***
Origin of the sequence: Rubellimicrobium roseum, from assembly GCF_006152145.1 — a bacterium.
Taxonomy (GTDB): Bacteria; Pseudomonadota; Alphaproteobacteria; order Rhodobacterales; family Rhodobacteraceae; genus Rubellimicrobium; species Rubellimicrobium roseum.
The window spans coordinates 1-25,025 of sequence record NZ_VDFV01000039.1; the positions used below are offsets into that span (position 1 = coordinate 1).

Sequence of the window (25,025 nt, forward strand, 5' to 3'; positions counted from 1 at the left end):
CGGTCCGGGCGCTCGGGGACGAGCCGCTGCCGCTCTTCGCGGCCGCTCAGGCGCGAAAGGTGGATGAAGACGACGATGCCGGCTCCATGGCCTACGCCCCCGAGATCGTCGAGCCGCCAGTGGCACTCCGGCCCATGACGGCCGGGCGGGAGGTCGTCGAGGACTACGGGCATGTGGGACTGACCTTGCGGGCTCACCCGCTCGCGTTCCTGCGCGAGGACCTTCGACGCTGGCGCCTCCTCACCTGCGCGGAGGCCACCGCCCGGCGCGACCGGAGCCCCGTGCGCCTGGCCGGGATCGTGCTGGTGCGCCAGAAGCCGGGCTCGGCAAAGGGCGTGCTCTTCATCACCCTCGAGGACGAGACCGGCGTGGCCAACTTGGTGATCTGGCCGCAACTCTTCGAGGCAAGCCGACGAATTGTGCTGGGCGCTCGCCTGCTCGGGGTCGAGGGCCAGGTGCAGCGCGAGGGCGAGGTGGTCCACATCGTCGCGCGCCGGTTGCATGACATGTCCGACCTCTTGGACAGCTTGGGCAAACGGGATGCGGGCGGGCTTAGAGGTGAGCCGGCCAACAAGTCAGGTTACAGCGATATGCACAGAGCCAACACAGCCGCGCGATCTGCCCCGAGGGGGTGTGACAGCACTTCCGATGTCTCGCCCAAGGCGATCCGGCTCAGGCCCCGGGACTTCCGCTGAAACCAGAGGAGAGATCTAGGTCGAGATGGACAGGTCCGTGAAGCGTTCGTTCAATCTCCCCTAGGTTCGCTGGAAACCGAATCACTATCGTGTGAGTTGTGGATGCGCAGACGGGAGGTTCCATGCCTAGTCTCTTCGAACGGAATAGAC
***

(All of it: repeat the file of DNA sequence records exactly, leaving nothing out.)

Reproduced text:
Origin of the sequence: Rubellimicrobium roseum, from assembly GCF_006152145.1 — a bacterium.
Taxonomy (GTDB): Bacteria; Pseudomonadota; Alphaproteobacteria; order Rhodobacterales; family Rhodobacteraceae; genus Rubellimicrobium; species Rubellimicrobium roseum.
The window spans coordinates 1-25,025 of sequence record NZ_VDFV01000039.1; the positions used below are offsets into that span (position 1 = coordinate 1).

Sequence of the window (25,025 nt, forward strand, 5' to 3'; positions counted from 1 at the left end):
CGGTCCGGGCGCTCGGGGACGAGCCGCTGCCGCTCTTCGCGGCCGCTCAGGCGCGAAAGGTGGATGAAGACGACGATGCCGGCTCCATGGCCTACGCCCCCGAGATCGTCGAGCCGCCAGTGGCACTCCGGCCCATGACGGCCGGGCGGGAGGTCGTCGAGGACTACGGGCATGTGGGACTGACCTTGCGGGCTCACCCGCTCGCGTTCCTGCGCGAGGACCTTCGACGCTGGCGCCTCCTCACCTGCGCGGAGGCCACCGCCCGGCGCGACCGGAGCCCCGTGCGCCTGGCCGGGATCGTGCTGGTGCGCCAGAAGCCGGGCTCGGCAAAGGGCGTGCTCTTCATCACCCTCGAGGACGAGACCGGCGTGGCCAACTTGGTGATCTGGCCGCAACTCTTCGAGGCAAGCCGACGAATTGTGCTGGGCGCTCGCCTGCTCGGGGTCGAGGGCCAGGTGCAGCGCGAGGGCGAGGTGGTCCACATCGTCGCGCGCCGGTTGCATGACATGTCCGACCTCTTGGACAGCTTGGGCAAACGGGATGCGGGCGGGCTTAGAGGTGAGCCGGCCAACAAGTCAGGTTACAGCGATATGCACAGAGCCAACACAGCCGCGCGATCTGCCCCGAGGGGGTGTGACAGCACTTCCGATGTCTCGCCCAAGGCGATCCGGCTCAGGCCCCGGGACTTCCGCTGAAACCAGAGGAGAGATCTAGGTCGAGATGGACAGGTCCGTGAAGCGTTCGTTCAATCTCCCCTAGGTTCGCTGGAAACCGAATCACTATCGTGTGAGTTGTGGATGCGCAGACGGGAGGTTCCATGCCTAGTCTCTTCGAACGGAATAGAC